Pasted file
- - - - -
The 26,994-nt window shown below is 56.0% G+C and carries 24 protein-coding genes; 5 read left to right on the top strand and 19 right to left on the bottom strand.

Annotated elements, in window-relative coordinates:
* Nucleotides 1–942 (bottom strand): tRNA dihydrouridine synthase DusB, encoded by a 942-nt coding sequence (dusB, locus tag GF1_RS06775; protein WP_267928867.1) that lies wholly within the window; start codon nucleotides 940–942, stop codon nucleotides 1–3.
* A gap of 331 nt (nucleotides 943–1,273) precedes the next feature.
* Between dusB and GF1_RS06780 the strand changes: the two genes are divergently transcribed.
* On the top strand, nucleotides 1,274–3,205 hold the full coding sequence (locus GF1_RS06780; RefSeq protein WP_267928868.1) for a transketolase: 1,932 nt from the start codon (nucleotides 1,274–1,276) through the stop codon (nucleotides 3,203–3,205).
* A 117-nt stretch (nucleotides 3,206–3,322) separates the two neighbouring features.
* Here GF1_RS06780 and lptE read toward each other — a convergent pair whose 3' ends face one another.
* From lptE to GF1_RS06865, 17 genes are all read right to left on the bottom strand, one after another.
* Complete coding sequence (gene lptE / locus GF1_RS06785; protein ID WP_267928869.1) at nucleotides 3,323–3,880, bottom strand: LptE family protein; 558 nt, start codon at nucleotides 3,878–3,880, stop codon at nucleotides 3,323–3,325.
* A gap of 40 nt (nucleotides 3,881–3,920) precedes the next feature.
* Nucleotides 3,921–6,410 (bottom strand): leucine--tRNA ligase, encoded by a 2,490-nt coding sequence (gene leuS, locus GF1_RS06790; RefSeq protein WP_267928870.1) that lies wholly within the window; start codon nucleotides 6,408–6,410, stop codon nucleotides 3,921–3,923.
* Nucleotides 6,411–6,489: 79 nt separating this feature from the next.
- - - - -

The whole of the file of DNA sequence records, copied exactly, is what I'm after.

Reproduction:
The 26,994-nt window shown below is 56.0% G+C and carries 24 protein-coding genes; 5 read left to right on the top strand and 19 right to left on the bottom strand.

Annotated elements, in window-relative coordinates:
* Nucleotides 1–942 (bottom strand): tRNA dihydrouridine synthase DusB, encoded by a 942-nt coding sequence (dusB, locus tag GF1_RS06775; protein WP_267928867.1) that lies wholly within the window; start codon nucleotides 940–942, stop codon nucleotides 1–3.
* A gap of 331 nt (nucleotides 943–1,273) precedes the next feature.
* Between dusB and GF1_RS06780 the strand changes: the two genes are divergently transcribed.
* On the top strand, nucleotides 1,274–3,205 hold the full coding sequence (locus GF1_RS06780; RefSeq protein WP_267928868.1) for a transketolase: 1,932 nt from the start codon (nucleotides 1,274–1,276) through the stop codon (nucleotides 3,203–3,205).
* A 117-nt stretch (nucleotides 3,206–3,322) separates the two neighbouring features.
* Here GF1_RS06780 and lptE read toward each other — a convergent pair whose 3' ends face one another.
* From lptE to GF1_RS06865, 17 genes are all read right to left on the bottom strand, one after another.
* Complete coding sequence (gene lptE / locus GF1_RS06785; protein ID WP_267928869.1) at nucleotides 3,323–3,880, bottom strand: LptE family protein; 558 nt, start codon at nucleotides 3,878–3,880, stop codon at nucleotides 3,323–3,325.
* A gap of 40 nt (nucleotides 3,881–3,920) precedes the next feature.
* Nucleotides 3,921–6,410 (bottom strand): leucine--tRNA ligase, encoded by a 2,490-nt coding sequence (gene leuS, locus GF1_RS06790; RefSeq protein WP_267928870.1) that lies wholly within the window; start codon nucleotides 6,408–6,410, stop codon nucleotides 3,921–3,923.
* Nucleotides 6,411–6,489: 79 nt separating this feature from the next.